Pibloktoq is another condition which initially involves an individual withdrawing from society, then randomly having an outburst. The disorder is experienced by Eskimo (Inuit) people in arctic regions. The outburst may include tearing off clothes and running through the snow, jumping into a fire, speaking in tongues, among other things. Some think Pibloktoq may be an extreme form of Cabin Fever. (Scrupin, 2008)

Conclusion

My first thoughts after reading about these culture-bound syndromes like latah, amok, windigo psychosis, susto, and pibloktoq was that several of them seem to have a lot of things in common. They often begin with a period of depression after some trigger, then lead to an outburst. They may believe that they have become possessed. The main difference is how the outburst is dealt with. Some lead to violence, while others divert the pain to themselves instead by jumping in a fire or in the snow. The Culture-bound syndrome could all be closely related and come out in different ways because of differences in culture.Initially I had a somewhat ethnocentric response to a few of these culture-bound syndromes (latah, amok, windigo psychosis, susto, and pibloktoq). I believe it is nearly impossible to avoid having at least a slight bias based on the culture which you are accustomed to when it comes to Culture-bound syndromes. It is hard not to think of these people as being barbaric (as the case with windigo which involves cannibalism), or just insane. We almost never see people experience things like this in western society, but these Culture-bound syndromes Windigo psychosis, Susta, Latah, Amok, Pibloktoq are just another part of life.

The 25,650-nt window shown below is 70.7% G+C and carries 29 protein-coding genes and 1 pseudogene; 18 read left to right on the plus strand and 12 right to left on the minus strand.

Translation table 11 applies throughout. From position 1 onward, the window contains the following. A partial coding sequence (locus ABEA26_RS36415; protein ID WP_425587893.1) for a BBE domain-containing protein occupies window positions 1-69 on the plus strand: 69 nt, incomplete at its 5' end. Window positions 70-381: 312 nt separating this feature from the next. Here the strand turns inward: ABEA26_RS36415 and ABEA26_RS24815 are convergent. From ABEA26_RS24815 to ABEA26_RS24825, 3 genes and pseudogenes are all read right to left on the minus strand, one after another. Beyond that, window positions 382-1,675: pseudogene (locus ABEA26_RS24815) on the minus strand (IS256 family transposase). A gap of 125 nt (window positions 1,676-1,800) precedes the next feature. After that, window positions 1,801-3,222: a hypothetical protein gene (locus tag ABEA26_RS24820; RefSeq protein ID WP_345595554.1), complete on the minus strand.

Author: William Jones

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3 Comments

  1. You made a great point about how these syndromes have one thing in common and that it’s how they deal with the syndromes. They either become very violent to others or just harm themselves. It’s still hard for me to grasp Windigo though because you even pointed out they fear of becoming a cannibal yet they have such an intense craving for human flesh. It’d be interesting to learn about more culture bound syndromes besides the ones listed in the book.

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  2. I think it is hard to look that other culture bound syndromes other then our know because you will always have some sort of bias. I liked the example you used with the cannibalism, most people in America would say that it is barbaric, but ask someone in a different culture they might say the same thing or something completely different. Another example of a bias would be how other cultures might think about the childbearing ways of parents living in the US, those can be completely different or the same around the world, but you will always have some what of a bias.

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  3. I agree its hard to not react ethnocentrically at first. although I dont think our society is immune to such culture-bound syndromes like latah, amok, windigo, susto, and pibloktoq. Maybe we just dont see them in the same light as others would since we experience it more frequently. Although I dont have enough knowledge on the subject of culture-bound syndromes to be specific, Id imagine there are some syndromes attributed to western culture. Serial killers are a predominately western phenomenon. Although not exactly the same, my point is that we overlook things that are taken for granted. I wonder what people in these cultures think of the afflicted people. Are they crazy? Or just victims? Very interesting stuff.